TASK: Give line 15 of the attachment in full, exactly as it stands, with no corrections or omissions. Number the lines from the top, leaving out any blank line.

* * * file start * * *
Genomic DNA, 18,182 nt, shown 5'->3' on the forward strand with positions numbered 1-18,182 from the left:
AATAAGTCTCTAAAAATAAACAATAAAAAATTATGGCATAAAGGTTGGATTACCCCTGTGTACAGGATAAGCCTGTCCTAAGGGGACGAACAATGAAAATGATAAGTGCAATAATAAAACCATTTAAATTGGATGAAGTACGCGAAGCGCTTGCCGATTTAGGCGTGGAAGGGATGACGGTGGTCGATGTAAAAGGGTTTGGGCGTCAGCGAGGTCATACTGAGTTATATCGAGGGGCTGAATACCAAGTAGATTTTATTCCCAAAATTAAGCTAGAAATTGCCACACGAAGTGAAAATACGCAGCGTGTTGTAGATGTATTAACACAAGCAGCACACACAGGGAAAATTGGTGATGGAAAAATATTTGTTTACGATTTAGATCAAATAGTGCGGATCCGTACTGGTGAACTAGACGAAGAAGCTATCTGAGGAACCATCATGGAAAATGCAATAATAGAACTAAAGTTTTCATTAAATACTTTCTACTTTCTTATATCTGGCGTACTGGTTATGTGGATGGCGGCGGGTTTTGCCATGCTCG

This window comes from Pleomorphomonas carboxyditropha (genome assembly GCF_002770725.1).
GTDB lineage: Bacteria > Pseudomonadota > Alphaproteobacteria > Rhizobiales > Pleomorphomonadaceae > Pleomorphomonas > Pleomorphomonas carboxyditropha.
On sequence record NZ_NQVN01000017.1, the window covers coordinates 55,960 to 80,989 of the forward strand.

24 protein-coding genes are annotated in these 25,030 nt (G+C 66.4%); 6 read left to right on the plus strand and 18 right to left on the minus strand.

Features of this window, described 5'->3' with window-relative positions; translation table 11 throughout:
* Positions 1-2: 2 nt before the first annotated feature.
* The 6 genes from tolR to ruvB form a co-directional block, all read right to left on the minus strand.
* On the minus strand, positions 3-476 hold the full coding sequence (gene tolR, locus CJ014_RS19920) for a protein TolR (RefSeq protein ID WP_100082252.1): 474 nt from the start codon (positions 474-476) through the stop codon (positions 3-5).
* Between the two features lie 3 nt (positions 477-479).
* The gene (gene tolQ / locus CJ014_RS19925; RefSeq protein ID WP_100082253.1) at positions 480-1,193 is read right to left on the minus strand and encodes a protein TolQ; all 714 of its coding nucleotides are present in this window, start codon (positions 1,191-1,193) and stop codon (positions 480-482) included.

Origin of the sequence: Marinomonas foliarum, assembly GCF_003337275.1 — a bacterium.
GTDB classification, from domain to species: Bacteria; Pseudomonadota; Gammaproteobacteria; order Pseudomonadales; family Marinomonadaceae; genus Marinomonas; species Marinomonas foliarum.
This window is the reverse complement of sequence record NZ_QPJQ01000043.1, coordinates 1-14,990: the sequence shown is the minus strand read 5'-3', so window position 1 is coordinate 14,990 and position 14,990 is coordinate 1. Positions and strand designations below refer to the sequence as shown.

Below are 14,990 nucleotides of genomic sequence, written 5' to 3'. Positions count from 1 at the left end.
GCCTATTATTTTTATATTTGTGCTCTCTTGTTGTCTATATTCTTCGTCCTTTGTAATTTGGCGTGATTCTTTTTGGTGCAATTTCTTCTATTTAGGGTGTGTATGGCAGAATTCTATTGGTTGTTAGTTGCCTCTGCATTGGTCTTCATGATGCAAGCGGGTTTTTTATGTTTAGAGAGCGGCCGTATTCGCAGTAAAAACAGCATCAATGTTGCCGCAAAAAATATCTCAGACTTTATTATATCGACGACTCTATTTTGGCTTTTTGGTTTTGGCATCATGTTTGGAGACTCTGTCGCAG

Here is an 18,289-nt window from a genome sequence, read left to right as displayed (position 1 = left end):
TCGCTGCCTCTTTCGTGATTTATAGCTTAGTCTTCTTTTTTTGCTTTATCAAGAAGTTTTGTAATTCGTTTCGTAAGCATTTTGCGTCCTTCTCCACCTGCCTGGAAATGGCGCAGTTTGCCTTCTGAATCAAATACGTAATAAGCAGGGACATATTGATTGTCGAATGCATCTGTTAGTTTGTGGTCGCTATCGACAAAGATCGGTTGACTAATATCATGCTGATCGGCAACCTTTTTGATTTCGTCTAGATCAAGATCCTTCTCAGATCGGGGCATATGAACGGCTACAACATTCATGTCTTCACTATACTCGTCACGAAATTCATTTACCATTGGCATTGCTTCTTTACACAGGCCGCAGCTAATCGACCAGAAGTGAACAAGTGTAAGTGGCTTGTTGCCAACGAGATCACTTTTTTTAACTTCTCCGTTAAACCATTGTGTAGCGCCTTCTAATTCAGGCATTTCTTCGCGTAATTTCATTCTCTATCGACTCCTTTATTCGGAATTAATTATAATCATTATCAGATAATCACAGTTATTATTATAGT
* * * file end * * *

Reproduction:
This window is the reverse complement of sequence record NZ_QPJQ01000043.1, coordinates 1-14,990: the sequence shown is the minus strand read 5'-3', so window position 1 is coordinate 14,990 and position 14,990 is coordinate 1. Positions and strand designations below refer to the sequence as shown.